July 23, 2009
A new study finds that starting treatment when CD4 cells drop below 350 per cubic millimeter of blood could save 76,000 lives in South Africa alone over the next five years. Mathematical modeling also showed that starting South African patients on treatment sooner could prevent around 66,000 cases of HIV-related diseases like TB during the same time period.
The World Health Organization recommends starting HIV treatment when CD4 levels drop below 200, to delay the costs and side effects associated with the drugs. However, developed nations such as the United States recommend initiating treatment when CD4 levels drop below 350, and two studies published this year found patients who begin the drugs when their CD4 cells drop below 500 have higher survival rates.
The new study, led by Rochelle Walensky of Harvard Medical School and funded by the National Institute of Allergy and Infectious Diseases and the Doris Duke Charitable Foundation, compared the likely effect of three scenarios: beginning treatment when CD4 cells fall below 250, when they drop below 350, or when no treatment is given. Assuming South Africa's current infection rates continue and 30 percent of those infected are diagnosed, 76,000 lives would be saved within five years if treatment was initiated at the higher level, the scientists said. The extra costs are reasonable relative to South Africa's gross domestic product per capita, they added.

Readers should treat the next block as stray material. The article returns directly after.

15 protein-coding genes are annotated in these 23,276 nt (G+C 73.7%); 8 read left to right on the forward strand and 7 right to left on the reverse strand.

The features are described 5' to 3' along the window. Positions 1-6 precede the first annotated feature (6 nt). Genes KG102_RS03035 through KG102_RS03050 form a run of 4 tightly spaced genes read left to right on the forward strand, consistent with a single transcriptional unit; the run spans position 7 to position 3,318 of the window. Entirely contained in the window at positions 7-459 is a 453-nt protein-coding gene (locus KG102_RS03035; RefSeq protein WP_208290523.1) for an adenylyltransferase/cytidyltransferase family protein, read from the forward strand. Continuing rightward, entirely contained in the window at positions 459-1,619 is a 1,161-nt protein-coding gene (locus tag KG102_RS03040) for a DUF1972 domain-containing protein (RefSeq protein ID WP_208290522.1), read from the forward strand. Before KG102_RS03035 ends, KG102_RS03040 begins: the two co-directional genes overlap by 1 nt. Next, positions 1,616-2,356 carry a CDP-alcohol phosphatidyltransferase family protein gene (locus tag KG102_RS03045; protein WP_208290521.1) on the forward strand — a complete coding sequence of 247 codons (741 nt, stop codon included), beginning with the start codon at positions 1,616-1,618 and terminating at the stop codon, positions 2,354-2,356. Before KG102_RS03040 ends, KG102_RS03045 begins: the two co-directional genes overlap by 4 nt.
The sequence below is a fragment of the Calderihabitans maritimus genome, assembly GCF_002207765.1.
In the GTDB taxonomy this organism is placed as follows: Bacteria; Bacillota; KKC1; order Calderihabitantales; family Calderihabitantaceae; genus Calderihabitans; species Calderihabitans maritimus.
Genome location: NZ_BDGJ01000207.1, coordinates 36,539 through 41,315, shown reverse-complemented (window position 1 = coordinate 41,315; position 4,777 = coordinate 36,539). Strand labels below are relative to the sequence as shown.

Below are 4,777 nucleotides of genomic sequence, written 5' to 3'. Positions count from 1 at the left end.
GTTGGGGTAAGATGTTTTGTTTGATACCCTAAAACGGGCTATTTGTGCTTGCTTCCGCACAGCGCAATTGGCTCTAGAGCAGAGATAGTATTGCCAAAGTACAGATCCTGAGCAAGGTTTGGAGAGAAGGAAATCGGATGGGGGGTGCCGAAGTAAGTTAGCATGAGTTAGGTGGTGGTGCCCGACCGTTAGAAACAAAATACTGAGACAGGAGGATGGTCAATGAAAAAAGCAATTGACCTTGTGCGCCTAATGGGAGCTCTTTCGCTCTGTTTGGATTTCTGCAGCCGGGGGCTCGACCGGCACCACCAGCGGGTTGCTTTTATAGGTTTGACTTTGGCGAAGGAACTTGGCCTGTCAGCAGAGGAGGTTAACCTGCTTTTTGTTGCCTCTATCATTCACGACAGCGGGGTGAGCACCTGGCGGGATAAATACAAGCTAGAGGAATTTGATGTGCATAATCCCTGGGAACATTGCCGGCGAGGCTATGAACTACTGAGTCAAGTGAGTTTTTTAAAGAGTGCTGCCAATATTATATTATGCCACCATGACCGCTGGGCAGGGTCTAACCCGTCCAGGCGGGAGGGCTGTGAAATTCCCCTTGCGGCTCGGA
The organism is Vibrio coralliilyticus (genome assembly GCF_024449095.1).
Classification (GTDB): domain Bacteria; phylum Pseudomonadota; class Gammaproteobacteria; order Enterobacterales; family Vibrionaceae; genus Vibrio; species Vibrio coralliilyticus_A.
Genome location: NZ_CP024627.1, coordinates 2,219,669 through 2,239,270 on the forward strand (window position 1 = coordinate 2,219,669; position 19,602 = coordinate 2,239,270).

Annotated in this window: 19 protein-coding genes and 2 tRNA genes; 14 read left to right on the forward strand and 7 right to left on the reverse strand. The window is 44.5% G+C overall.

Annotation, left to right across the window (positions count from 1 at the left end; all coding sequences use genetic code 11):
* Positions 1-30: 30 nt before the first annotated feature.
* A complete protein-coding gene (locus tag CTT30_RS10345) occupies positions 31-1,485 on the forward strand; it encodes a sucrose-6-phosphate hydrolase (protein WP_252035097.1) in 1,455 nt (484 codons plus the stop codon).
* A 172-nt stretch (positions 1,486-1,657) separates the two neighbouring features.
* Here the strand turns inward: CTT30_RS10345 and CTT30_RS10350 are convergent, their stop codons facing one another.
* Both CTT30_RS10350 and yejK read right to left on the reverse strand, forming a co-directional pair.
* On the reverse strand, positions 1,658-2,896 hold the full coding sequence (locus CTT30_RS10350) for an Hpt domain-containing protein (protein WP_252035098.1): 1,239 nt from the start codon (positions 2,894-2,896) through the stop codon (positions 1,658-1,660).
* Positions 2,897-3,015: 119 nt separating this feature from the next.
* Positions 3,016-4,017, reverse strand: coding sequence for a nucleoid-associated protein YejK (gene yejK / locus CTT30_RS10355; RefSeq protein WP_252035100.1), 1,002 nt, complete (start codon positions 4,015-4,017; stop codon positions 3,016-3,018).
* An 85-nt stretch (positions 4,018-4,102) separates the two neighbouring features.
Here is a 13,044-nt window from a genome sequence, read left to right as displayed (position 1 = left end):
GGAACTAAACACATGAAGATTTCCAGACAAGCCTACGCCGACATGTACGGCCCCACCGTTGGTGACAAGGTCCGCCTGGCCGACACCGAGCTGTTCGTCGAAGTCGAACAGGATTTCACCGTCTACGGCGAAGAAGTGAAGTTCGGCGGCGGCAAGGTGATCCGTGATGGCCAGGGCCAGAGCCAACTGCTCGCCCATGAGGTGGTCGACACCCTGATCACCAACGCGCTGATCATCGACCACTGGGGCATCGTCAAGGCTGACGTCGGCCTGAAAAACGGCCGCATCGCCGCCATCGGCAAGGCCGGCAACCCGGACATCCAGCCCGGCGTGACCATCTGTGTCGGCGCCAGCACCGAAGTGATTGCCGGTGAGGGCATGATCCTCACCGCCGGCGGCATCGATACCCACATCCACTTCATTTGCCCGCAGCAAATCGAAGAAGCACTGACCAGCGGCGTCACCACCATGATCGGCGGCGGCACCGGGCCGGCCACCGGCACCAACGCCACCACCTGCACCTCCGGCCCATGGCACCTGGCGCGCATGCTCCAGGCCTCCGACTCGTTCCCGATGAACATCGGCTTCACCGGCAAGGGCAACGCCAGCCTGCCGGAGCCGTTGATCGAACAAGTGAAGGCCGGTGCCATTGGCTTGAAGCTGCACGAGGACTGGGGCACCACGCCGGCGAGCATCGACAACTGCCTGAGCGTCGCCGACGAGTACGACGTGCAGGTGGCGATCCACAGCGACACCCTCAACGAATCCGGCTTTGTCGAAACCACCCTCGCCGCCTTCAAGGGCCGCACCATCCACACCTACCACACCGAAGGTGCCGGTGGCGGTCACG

Given the projections, health authorities should switch to earlier treatment now, rather than wait for the results of trials now underway in South Africa. "Waiting five years for trial results could be more costly in human terms," Walensky and colleagues said. "Decisions must be made now."
In a speech Monday at the International AIDS Society conference in Cape Town, Julio Montaner, the group's president, said raising the threshold to 350 for developing world HIV/AIDS patients would be "more appropriate and clinically sound."
The study, "When to Start Antiretroviral Therapy in Resource-Limited Settings," was published ahead of print in the Annals of Internal Medicine (2009;151(3)).
07.20.2009; Simeon Bennett